Pharmacokinetic models for propofol-defining and illuminating the devil in the detailReport as inadecuate




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(2009)BRITISH JOURNAL OF ANAESTHESIA.103(1).p.26-37 Mark abstract The recently introduced open-target-controlled infusion (TCI) systems can be programmed with any pharmacokinetic model, and allow either plasma- or effect-site targeting. With effect-site targeting the goal is to achieve a user-defined target effect-site concentration as rapidly as possible, by manipulating the plasma concentration around the target. Currently systems are pre-programmed with the Marsh and Schnider pharmacokinetic models for propofol. The former is an adapted version of the Gepts model, in which the rate constants are fixed, whereas compartment volumes and clearances are weight proportional. The Schnider model was developed during combined pharmacokinetic-pharmacodynamic modelling studies. It has fixed values for V1, V3, k(13), and k(31), adjusts V2, k(12), and k(21) for age, and adjusts k(10) according to total weight, lean body mass (LBM), and height. In plasma targeting mode, the small, fixed V1 results in very small initial doses on starting the system or on increasing the target concentration in comparison with the Marsh model. The Schnider model should thus always be used in effect-site targeting mode, in which larger initial doses are administered, albeit still smaller than for the Marsh model. Users of the Schnider model should be aware that in the morbidly obese the LBM equation can generate paradoxical values resulting in excessive increases in maintenance infusion rates. Finally, the two currently available open TCI systems implement different methods of effect-site targeting for the Schnider model, and in a small subset of patients the induction doses generated by the two methods can differ significantly.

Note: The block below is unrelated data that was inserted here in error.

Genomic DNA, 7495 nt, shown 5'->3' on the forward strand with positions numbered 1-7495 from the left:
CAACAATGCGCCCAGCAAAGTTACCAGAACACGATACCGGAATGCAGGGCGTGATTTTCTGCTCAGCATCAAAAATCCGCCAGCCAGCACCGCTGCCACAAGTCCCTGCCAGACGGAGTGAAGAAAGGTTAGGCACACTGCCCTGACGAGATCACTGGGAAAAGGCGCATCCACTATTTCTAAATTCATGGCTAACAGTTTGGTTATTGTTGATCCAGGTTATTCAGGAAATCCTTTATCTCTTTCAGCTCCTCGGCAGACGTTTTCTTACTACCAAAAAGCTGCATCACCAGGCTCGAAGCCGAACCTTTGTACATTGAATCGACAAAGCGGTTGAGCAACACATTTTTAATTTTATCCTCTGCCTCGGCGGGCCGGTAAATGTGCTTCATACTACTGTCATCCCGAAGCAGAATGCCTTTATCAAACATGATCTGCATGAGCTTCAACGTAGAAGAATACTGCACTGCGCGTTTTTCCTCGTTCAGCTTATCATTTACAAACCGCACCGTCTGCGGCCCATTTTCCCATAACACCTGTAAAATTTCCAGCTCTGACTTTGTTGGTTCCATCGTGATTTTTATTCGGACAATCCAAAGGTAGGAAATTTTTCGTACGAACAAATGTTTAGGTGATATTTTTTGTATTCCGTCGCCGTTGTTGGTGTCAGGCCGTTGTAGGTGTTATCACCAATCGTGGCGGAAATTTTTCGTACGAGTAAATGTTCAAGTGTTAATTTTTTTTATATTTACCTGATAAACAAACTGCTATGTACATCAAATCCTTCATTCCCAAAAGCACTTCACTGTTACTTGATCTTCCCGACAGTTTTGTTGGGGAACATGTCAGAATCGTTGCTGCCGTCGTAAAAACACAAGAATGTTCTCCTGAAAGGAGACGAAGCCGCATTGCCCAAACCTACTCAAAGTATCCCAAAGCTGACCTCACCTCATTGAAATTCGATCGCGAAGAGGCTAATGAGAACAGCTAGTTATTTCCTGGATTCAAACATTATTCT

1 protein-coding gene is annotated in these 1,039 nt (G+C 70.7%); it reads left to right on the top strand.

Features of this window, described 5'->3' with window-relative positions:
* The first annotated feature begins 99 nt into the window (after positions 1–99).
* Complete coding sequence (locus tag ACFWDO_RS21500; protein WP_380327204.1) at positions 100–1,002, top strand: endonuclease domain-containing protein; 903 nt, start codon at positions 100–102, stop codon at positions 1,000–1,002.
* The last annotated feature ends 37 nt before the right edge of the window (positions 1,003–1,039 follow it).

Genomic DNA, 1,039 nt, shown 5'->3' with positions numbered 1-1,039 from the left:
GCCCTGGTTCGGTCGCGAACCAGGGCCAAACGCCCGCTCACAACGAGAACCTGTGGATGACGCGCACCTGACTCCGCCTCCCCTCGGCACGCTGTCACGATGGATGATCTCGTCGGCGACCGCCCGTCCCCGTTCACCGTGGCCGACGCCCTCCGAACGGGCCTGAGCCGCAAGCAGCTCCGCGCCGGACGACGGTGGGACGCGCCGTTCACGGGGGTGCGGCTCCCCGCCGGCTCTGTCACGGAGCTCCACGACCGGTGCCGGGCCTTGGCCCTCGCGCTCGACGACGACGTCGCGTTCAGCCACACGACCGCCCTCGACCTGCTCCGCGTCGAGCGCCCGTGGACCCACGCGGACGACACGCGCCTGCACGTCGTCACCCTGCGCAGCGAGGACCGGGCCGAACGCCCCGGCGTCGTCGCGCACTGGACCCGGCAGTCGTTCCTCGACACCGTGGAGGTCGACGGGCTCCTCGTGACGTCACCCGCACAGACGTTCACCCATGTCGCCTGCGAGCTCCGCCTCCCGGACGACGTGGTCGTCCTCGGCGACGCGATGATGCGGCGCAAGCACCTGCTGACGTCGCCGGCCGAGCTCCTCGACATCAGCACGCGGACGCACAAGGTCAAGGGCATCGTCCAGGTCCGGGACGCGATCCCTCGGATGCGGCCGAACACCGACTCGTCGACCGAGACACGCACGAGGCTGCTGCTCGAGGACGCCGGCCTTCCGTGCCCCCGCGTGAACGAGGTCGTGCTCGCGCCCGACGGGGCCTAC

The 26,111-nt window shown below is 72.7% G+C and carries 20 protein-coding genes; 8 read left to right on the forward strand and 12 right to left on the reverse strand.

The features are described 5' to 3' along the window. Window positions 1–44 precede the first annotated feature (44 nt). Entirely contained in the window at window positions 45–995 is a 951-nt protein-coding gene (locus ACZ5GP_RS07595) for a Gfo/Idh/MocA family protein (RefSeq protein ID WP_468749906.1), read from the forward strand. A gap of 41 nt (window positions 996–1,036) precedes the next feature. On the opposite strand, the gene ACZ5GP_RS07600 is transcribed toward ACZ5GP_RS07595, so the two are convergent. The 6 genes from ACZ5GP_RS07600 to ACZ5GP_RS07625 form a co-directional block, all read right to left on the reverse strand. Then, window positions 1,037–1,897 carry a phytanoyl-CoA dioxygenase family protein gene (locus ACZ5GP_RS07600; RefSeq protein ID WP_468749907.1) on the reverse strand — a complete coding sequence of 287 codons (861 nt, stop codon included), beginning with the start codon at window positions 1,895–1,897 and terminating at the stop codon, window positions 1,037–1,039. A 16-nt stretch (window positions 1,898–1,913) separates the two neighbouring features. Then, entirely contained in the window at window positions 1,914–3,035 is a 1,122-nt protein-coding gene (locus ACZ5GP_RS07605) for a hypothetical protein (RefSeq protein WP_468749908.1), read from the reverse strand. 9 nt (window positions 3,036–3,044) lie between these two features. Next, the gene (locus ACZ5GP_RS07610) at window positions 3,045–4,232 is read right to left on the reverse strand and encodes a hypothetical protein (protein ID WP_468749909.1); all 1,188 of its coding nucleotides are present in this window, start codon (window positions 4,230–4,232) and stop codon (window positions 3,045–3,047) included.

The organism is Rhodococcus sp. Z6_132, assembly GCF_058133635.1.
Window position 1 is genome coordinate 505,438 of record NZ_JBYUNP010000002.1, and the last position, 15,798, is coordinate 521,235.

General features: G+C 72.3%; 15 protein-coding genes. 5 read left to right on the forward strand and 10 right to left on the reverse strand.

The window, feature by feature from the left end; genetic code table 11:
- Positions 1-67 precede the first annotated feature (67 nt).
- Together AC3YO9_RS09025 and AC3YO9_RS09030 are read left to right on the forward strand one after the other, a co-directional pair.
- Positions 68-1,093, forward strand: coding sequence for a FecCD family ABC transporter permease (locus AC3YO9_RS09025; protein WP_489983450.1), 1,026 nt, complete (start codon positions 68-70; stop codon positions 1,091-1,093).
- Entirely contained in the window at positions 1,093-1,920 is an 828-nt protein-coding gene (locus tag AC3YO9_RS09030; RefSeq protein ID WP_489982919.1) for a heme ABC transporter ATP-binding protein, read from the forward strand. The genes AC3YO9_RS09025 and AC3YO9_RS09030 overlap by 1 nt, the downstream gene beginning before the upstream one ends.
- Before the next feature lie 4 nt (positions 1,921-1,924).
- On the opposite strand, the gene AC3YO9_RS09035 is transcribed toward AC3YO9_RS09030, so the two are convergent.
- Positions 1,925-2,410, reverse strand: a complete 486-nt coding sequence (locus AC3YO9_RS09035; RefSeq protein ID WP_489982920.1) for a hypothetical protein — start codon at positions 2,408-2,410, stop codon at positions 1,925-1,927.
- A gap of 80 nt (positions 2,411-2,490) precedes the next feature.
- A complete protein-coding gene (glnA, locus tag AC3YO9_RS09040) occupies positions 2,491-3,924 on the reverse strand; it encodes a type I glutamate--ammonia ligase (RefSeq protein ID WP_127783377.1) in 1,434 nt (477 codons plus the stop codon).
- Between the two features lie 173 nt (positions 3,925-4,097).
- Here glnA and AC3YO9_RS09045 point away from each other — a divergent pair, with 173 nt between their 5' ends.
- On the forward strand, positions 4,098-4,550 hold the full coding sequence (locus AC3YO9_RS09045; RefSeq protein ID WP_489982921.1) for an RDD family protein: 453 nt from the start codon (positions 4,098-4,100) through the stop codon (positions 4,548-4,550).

Please use this url to cite or link to this publication: http://hdl.handle.net/1854/LU-792066



Author: A.R. Absalom, V. Mani, Tom De Smet and Michel Struys

Source: https://biblio.ugent.be/publication/792066



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